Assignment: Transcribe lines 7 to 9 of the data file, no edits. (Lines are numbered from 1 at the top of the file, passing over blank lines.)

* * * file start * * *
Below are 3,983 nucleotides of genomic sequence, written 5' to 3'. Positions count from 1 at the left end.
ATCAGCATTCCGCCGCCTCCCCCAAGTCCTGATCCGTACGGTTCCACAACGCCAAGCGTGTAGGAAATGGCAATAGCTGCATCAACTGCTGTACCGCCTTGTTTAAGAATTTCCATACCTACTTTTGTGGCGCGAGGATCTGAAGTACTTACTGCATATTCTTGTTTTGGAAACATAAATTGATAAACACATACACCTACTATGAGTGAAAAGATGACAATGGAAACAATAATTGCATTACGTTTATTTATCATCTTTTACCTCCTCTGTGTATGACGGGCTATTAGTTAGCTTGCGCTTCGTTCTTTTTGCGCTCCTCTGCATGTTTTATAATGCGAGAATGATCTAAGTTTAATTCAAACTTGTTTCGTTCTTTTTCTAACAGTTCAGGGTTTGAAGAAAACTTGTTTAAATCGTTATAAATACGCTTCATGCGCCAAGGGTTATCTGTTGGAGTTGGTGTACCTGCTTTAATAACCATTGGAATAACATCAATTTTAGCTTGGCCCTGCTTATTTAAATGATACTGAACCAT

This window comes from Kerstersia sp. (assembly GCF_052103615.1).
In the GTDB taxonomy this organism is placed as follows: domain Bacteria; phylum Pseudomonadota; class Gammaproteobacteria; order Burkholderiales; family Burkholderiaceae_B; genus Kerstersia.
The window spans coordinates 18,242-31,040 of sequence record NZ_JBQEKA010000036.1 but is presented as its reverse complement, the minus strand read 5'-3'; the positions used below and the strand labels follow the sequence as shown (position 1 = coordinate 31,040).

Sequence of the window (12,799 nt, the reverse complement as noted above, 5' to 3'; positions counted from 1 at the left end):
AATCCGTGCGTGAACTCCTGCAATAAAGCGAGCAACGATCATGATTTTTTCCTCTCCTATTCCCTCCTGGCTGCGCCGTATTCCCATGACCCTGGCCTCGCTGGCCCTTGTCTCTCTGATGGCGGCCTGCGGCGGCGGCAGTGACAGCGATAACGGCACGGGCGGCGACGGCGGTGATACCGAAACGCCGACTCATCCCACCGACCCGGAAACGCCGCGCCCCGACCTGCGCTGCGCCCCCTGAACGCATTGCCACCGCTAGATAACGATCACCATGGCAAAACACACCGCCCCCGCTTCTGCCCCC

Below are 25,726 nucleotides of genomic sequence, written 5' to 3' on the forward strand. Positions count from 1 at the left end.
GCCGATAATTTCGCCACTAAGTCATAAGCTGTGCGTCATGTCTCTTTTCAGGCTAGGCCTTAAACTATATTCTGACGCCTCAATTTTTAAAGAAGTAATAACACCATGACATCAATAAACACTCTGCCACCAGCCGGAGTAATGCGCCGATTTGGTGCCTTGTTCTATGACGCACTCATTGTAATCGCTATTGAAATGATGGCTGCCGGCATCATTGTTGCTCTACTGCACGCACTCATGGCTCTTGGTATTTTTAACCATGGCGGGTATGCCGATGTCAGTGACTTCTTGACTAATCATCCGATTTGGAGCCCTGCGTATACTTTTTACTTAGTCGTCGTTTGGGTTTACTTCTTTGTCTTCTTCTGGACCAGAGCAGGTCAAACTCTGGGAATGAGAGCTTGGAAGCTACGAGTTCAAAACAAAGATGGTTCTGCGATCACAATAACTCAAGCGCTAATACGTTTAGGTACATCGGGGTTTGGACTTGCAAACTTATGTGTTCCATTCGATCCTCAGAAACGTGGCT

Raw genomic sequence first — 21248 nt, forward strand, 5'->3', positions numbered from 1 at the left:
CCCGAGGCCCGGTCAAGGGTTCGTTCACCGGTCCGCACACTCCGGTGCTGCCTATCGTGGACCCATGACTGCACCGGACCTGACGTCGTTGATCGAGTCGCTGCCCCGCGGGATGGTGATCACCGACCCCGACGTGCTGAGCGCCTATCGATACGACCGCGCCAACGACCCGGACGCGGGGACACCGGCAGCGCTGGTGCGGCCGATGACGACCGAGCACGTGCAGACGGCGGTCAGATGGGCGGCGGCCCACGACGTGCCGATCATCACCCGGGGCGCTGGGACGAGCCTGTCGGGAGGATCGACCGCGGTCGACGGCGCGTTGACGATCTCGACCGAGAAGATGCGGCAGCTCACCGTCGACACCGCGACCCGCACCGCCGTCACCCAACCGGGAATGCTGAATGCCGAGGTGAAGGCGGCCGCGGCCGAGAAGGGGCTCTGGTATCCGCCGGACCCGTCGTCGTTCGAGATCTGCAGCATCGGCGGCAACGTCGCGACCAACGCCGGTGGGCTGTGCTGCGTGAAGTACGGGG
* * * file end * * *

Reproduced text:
AATCCGTGCGTGAACTCCTGCAATAAAGCGAGCAACGATCATGATTTTTTCCTCTCCTATTCCCTCCTGGCTGCGCCGTATTCCCATGACCCTGGCCTCGCTGGCCCTTGTCTCTCTGATGGCGGCCTGCGGCGGCGGCAGTGACAGCGATAACGGCACGGGCGGCGACGGCGGTGATACCGAAACGCCGACTCATCCCACCGACCCGGAAACGCCGCGCCCCGACCTGCGCTGCGCCCCCTGAACGCATTGCCACCGCTAGATAACGATCACCATGGCAAAACACACCGCCCCCGCTTCTGCCCCC

Below are 25,726 nucleotides of genomic sequence, written 5' to 3' on the forward strand. Positions count from 1 at the left end.
GCCGATAATTTCGCCACTAAGTCATAAGCTGTGCGTCATGTCTCTTTTCAGGCTAGGCCTTAAACTATATTCTGACGCCTCAATTTTTAAAGAAGTAATAACACCATGACATCAATAAACACTCTGCCACCAGCCGGAGTAATGCGCCGATTTGGTGCCTTGTTCTATGACGCACTCATTGTAATCGCTATTGAAATGATGGCTGCCGGCATCATTGTTGCTCTACTGCACGCACTCATGGCTCTTGGTATTTTTAACCATGGCGGGTATGCCGATGTCAGTGACTTCTTGACTAATCATCCGATTTGGAGCCCTGCGTATACTTTTTACTTAGTCGTCGTTTGGGTTTACTTCTTTGTCTTCTTCTGGACCAGAGCAGGTCAAACTCTGGGAATGAGAGCTTGGAAGCTACGAGTTCAAAACAAAGATGGTTCTGCGATCACAATAACTCAAGCGCTAATACGTTTAGGTACATCGGGGTTTGGACTTGCAAACTTATGTGTTCCATTCGATCCTCAGAAACGTGGCT